3. Indeed true. Everyone will make their own considerations. I have already referred to your previous comments above.
    4. I did not understand what revelation is according to Kierkegaard. Kierkegaard was just an example. He himself claimed something different from what I claim, as I explained in my remarks there. He talks about the logic of reasoning and I offer a logical explanation.
    5. Here it seems to me that there is a misunderstanding of my words. Revelation is attacked because it is a kind of miracle. The miracle argument of a day is usually directed against the traditional arguments of revelation. I do not remember bringing evidence from the miracle. I brought evidence from the revelation. The evidence from the revelation is not based on the fact that it is a miracle but on the fact that the Kabbalah was revealed and told us all sorts of things. It is the attack that refers to the revelation of a conference and therefore claims that the tradition about it is unacceptable. I talked about that.
    6. This difficulty joins the rest of the arguments to create the picture. Certainly not every innovation is based on revelation.
    7. I do not know the world of Mesopotamian laws, but what does that mean? If you find laws like these there, it means that they also originate in some ancient divine revelation or that I will find a reasonable explanation (interesting or substantive) for them. Here to the best of my understanding there is no such explanation.
    8. Points 3 and 4 are an argument from MMN. One talks about assimilation and the other about conspiracy. The fact that it is difficult to test is true, and yet there is no reason to assimilate testable claims and trust that the recipients will be quite innocent so as not to test.
    9. You use a metaphor in a somewhat reckless way. If Israel does not give these kings any role. He interprets their actions in a certain way. It is not like someone who wants to assign a role to someone else, how can he expect him to do so without notifying him ?!
    10. The study assumes that there was no revelation and does not reveal this. Indeed I do not present the allegations in detail as that is not my purpose. I present a general picture without going into various details. Such a discussion needs an essay in itself, and indeed I am not versed in that literature. Everyone will do their own tests. When I want to deal with the research claims I will indeed have to study it. And it's true that I have a fairly limited confidence in that research genre and that's one of the reasons I'm not knowledgeable and do not spend much time studying it. Whoever things do not satisfy him - let him be respected and learned and form a position. To the same extent I suppose various scholars have not dealt with philosophy and other things necessary to formulate a general position on the matter. Each one presents his perceptions and the sex and sex of you will come across aliyah.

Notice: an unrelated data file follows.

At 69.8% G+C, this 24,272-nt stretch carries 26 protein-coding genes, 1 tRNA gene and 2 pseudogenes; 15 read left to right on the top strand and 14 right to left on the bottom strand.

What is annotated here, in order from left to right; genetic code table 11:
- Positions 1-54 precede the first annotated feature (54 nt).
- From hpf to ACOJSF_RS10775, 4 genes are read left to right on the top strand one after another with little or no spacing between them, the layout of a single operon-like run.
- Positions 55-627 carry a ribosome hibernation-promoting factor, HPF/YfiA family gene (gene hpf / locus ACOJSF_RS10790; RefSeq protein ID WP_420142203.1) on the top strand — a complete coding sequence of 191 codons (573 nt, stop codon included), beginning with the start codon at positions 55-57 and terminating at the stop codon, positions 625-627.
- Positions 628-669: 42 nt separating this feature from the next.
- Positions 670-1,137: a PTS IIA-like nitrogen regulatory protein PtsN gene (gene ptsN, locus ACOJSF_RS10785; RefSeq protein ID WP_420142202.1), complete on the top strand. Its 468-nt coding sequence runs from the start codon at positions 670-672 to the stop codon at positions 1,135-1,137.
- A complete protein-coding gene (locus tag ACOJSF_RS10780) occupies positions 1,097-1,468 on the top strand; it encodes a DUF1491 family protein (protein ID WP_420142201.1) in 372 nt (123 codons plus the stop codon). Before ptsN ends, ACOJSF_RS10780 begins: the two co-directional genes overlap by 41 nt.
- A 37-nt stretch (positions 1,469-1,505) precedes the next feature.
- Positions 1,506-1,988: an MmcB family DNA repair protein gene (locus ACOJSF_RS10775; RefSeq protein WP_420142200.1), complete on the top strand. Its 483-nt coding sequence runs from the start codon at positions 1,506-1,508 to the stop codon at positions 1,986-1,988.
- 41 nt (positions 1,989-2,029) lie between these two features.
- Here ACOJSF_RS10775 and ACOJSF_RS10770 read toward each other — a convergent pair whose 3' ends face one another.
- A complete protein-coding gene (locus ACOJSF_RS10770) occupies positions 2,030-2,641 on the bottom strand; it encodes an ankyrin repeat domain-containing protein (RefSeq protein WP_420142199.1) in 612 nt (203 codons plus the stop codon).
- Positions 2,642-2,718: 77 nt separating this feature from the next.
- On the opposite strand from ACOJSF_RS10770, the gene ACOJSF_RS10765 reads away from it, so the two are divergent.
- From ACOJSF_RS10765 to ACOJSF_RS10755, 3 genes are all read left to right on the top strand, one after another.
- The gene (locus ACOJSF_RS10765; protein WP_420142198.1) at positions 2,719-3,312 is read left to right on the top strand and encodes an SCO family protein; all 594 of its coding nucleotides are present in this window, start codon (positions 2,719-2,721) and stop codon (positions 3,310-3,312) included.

I will continue the discussion with only some of the points:
    1. The point is that I do not know what the purpose of putting on tefillin is as I do not know what the purpose of morality is. The point is that it is strange to me to say that God created the world for morality just as it is strange to me to say that he created it for laying tefillin (to be honest the possibility of morality seems more plausible to me - I can think he created the world for good and for that he must be moral , But I do not see any theory that explains why he wants us to put on tefillin).
    9. When I make a washing machine, I assign her a role without telling her about it. If God wanted a people to publish His name in the world, He needed a mechanism to do so and there is no need to tell about it. After all, the world heard about it not only from the Jews but also mainly from the Christians. It seems pretty clear to me that the rest had no revelation, but it is certainly plausible to me that this was planned by God. My suggestion really was not that the job was assigned to the people of Israel, but that it was his job without being assigned to him just like a washing machine.